I’m a strong believer in the phrase “Family is everything”. They will always love you, encourage you, and will be there for you when no one else is. I also vehemently believe that the term “family” does not have to mean blood relation. Some of the closest people to me are dear friends who I love even more than those who share my DNA.
I’m bringing this up is because my daughter recently did a Girl Scout project about her ancestry. While working on it with her, it got me thinking about my own ancestry and the true meaning of family.
For those who know me, you know that growing up I was extremely close to all four of my grandparents. My maternal grandparents were the quiet ones who showed love through cooking a hearty Sunday meal, or taking us out in the backyard to look at my papa’s vegetable garden. My paternal grandparents, however, were loving individuals who opened my eyes to the beauty of culture, travel, and simple pleasures such as that of a Beatles record or a game of cribbage. I vividly remember days spent with all four of these beautiful people who had such a large impact on the person I am today.
With that said, I’m very sad to report that none of my grandparents are on this earth today. Luckily, my three children got to meet most of them, and their stories live on throughout pictures, recipes, and verbal anecdotes. Therefore, I’m happy to share with you below some recent photos and a recipe I discovered & shared with my daughter for her project.
My mother’s father in WW II with his picture of my grandmother always close by
My paternal grandfather in the 1940’s. He had a wonderful smile 🙂
My paternal grandmother as a teenager: such a beauty
My Nana in her younger years. She was so beautiful.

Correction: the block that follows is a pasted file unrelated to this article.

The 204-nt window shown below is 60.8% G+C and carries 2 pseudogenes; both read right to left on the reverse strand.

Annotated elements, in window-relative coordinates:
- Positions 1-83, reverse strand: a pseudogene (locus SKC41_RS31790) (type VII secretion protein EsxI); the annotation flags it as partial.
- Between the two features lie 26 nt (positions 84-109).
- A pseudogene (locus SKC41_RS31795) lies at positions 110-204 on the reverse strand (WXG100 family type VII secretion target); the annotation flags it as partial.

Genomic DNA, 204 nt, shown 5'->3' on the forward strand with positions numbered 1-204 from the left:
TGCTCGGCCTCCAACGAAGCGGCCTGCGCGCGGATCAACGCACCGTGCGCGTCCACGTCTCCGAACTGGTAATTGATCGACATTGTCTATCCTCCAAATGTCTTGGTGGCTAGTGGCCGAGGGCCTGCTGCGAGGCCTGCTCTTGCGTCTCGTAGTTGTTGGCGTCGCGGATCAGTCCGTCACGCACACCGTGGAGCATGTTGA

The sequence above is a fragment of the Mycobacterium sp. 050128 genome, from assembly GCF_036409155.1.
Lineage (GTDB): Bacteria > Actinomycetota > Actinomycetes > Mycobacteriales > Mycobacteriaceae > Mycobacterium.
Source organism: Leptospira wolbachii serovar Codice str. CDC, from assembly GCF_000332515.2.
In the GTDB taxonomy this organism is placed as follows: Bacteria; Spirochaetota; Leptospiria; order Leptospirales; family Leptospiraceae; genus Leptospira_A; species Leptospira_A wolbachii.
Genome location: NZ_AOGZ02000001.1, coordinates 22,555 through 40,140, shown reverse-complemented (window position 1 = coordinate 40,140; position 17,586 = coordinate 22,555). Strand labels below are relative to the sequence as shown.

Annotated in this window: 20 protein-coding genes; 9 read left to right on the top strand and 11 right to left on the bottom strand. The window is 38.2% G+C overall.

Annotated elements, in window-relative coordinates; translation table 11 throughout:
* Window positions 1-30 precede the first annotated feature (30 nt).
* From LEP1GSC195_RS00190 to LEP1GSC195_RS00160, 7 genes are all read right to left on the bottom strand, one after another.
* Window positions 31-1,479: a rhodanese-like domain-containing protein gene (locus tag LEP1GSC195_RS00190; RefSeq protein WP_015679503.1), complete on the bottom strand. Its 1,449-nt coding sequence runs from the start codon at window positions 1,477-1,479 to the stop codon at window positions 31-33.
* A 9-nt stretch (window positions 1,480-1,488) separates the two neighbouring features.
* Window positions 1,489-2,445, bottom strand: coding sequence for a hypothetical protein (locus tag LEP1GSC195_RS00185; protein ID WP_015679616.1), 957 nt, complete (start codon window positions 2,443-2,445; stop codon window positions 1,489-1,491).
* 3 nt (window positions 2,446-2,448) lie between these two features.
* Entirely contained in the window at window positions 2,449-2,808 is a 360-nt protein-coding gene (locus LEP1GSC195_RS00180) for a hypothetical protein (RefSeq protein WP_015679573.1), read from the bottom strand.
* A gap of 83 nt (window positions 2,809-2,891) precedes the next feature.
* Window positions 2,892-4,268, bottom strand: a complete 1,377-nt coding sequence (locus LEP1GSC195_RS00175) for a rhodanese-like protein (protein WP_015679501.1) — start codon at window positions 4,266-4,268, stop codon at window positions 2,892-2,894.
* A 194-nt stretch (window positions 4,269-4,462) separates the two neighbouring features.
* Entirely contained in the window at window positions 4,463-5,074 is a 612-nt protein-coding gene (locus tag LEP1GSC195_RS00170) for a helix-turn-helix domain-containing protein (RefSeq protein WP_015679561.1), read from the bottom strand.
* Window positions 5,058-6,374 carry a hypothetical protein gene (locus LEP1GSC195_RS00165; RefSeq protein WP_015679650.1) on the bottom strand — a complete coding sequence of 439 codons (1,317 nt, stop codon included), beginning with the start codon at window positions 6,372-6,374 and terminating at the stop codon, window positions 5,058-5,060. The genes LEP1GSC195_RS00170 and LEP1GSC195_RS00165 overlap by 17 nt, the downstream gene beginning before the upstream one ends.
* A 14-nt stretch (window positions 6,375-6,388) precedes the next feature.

My great-great grandfather who was born in southern England and immigrated to Canada in the mid-1800’s. Anyone who has ever seen my father will know that the resemblance between him and his great-grandfather is uncanny.
Irish Soda Bread
This recipe is from my maternal grandmother, Nora . She was born in America but her heritage was 100% Irish. Her family originated in the cities of Cork & Killarney in Southern Ireland.
- 4 cups flour
- 4 tsp baking powder
- 2 tsp sugar
- ½ cup raisins
- 2 cups buttermilk
- 1 tsp baking soda
- 1 tsp salt
- 1 tbsp caraway seeds
- ½ cup butter
Sift together the flour, baking powder, baking soda, sugar, and salt. Gently add remaining ingredients and once dough is formed, turn out onto a floured surface. Carefully knead dough and shape into a round loaf. Bake in 350 degree pre-heated oven (on a parchment lined baking sheet) for 45-50 minutes, or until crust is golden brown.
**Note: be sure to place an “x” on the dough with a very sharp knife before baking. This represents the cross, and the purpose is to protect your household. Although my family is traditionally Roman Catholic, it’s a nice way to honor the tradition even if you do not share the exact beliefs**
In the future I can only hope and pray that my children (& grandchildren) will think of me as fondly as I remember my grandparents.